I stand with Julia White, Senior Curator of Asian Art at the Berkeley Art Museum, before a gigantic gilt bronze Shakyamuni Buddha from 14th century Tibet. “The top comes off of course,” she informs me. “You can remove theushnisha?” I ask.  “Absolutely. And then you can see inside,” White replies. I can’t help myself so I ask, “What do you see when you look inside the Buddha?” “Absolutely nothing.  The Buddha is empty” she says with a smile.


The Shakyamuni Buddha is the centerpiece of “Himalayan Pilgrimage:  Liberation Through Sight,” a University of California Berkeley Art Museum exhibit showcasing Vajrayana Buddhist art. The purpose of the exhibit is to take the viewer on a pilgrimage of sacred objects across India, Nepal, and Tibet. Through the course of the journey, the installation reveals how art creates an environment for liberation as well as serving as a direct vehicle for enlightenment.


The most important set of images in the exhibit are a complete collection of seven tangkas, or paintings, of the Great Fifth Dalai Lama and his lineage. The Fifth Dalai Lama, Ngawang Lobsang Gyatso, was the first to acquire the title of Dalai Lama, his predecessors retroactively designated with the name. Painted within the seven exquisitely detailed tangkas are Tibet’s historical and mythical kings, the heavenly floating figures of later Dalai Lamas, a profusion of foliage revealing auspicious symbols, amusingly lifelike attendants, and a surprising array of monkeys, birds and fish. The seven paintings are also unusual because of their creation after the sudden and untimely death of the Ninth Dalai Lama as a clear statement of political and religious authority.


There are many beautiful treasures to discover within the collection. An impressive 9th or 10th century Avalokiteshvara from Kashmir begins the tour. “It’s a very early and a very human Avalokiteshvara. There are clear references to earlier Indian artistic traditions,” explains White. The piece reflects the broad shoulders, sinuous body, and open expression of earlier Buddhist art from India.  A serene Tara from 17th century Nepal, whose partner resides in the Victoria and Albert Museum in London, has beautifully detailed robes and a unique headdress that incorporates shimmering leaves. A 14th century Bhaishajyaguru, or Medicine Buddha, from Tibet reveals evidence of adoration. “The lips, eyes, and ushnisha have been repainted, demonstrated that they were venerated by devotees” White explains.

“The consecrated material in these objects was removed before we ever received them… but we still handle them as though they were consecrated,“ says White. The objects clearly don’t lack for power. The exhibit carefully balances male and female representations as well as peaceful and wrathful emanations of enlightened power. White includes a beautiful 17th century Prajnaparamita from Tibet to represent a peaceful deity with multiple arms and hands in the dharmachakra, or teaching mudra. A small but skillfully detailed 17th century Penden Lhamo, the protector of the Dalai Lamas, “is probably a derivative of Kali” offers White, and she rides triumphantly on the skin of her son who refused to turn away from cannibalism.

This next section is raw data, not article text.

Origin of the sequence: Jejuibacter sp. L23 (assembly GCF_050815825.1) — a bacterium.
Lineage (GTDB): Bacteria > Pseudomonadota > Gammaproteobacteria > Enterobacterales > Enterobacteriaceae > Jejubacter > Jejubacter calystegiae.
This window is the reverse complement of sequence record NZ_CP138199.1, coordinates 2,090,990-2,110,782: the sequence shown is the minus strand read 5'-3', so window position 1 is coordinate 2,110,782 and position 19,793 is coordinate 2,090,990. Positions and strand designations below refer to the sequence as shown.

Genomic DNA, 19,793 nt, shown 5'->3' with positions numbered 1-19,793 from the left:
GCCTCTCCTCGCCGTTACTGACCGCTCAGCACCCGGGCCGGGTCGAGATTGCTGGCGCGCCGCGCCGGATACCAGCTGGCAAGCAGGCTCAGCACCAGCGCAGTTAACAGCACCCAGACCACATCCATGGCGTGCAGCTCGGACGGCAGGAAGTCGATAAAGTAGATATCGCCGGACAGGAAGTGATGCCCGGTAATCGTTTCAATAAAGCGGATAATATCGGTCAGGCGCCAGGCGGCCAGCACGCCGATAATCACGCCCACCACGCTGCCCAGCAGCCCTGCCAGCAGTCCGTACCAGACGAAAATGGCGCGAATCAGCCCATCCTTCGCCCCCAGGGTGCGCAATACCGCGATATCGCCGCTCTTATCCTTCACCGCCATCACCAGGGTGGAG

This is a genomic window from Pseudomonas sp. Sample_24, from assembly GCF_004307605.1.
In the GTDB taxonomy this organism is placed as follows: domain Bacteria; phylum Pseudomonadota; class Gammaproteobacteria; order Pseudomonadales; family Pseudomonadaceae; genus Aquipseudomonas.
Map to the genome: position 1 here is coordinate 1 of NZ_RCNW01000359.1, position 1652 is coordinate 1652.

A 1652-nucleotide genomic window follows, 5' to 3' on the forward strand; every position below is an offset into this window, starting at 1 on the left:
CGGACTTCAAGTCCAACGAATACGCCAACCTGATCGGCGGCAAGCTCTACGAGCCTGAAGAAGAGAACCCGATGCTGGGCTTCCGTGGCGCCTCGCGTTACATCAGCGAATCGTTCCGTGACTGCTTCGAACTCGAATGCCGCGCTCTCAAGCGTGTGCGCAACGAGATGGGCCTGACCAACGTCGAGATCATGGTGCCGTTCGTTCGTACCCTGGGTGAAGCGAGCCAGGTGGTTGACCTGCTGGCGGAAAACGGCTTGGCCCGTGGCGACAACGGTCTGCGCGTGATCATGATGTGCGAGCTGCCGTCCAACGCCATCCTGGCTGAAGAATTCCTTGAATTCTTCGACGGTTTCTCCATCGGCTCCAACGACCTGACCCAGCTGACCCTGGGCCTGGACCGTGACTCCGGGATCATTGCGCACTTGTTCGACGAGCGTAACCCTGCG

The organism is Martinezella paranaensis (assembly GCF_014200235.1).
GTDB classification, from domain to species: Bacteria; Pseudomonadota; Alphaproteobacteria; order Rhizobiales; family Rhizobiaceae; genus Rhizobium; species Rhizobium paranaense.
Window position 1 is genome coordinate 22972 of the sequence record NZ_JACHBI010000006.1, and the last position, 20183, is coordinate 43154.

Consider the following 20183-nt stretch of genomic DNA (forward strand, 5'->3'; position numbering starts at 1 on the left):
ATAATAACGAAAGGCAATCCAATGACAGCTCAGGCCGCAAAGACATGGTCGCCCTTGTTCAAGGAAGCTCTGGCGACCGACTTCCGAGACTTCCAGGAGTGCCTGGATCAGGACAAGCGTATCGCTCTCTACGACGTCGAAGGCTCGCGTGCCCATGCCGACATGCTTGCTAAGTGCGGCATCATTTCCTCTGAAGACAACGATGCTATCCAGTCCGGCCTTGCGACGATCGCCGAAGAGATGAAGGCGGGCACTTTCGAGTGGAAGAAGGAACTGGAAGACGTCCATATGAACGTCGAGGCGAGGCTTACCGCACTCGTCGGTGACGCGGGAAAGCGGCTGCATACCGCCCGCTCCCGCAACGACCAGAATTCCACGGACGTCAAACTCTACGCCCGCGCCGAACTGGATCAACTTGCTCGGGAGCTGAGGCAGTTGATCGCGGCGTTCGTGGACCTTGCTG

Appropriately, the most powerful objects are placed in a small room on the side of the exhibit. A rare and fragile 17th or 18th century Karma Kagyu protector deity from Tibet is outlined on black with dakinis dancing across the sky and the protector and his consort riding ghostly mounts through swirling clouds. Another gorgeous tangka splashes the colors of sunset against black, an 18th century Kubera carrying a mongoose spilling jewels from its mouth to represent victory over the nagas, symbols of greed. “People think that wrathful figures represent evil, but they don’t. They represent the power of enlightenment,” White adds as she discusses a 16th century Tibetan Varjapani  dancing in a halo of flames to represent the powerful fearlessness of the enlightened mind.

My two favorite objects from the exhibit represent this dualistic expression of enlightened activity.  A small gau, or traveling shrine, made by Chinese imperial craftsmen holds a stone image of Simhavaktra from the Pala dynasty in India.  The image of Simhavaktra, a fierce lion-headed dakini, is only a few inches tall yet conveys its supple yet fierce nature. My other favorite is a 15thcentury Bhaishajyaguru, or Medicine Buddha, from Tibet. He sits quietly with little flowers of gold and turquoise stones set over his ears. The peaceful healing power of enlightenment and the wrathful blaze of fearless liberation are two sides of this exhibition. Appreciating both objects as equally profound offers the opportunity to see something very rare indeed:  the possibility of liberation through sight. The Himalayan Pilgrimages exhibition challenges its viewers to see and appreciate both sides of a spectrum of enlightenment, and for that opportunity alone it’s well worth a visit.

Through November 25, Wednesday through Sunday, 11 a.m.-5 p.m., Fridays 11 a.m.-9 p.m., Berkeley Art Museum, UC Berkeley Campus, 2626 Bancroft Way.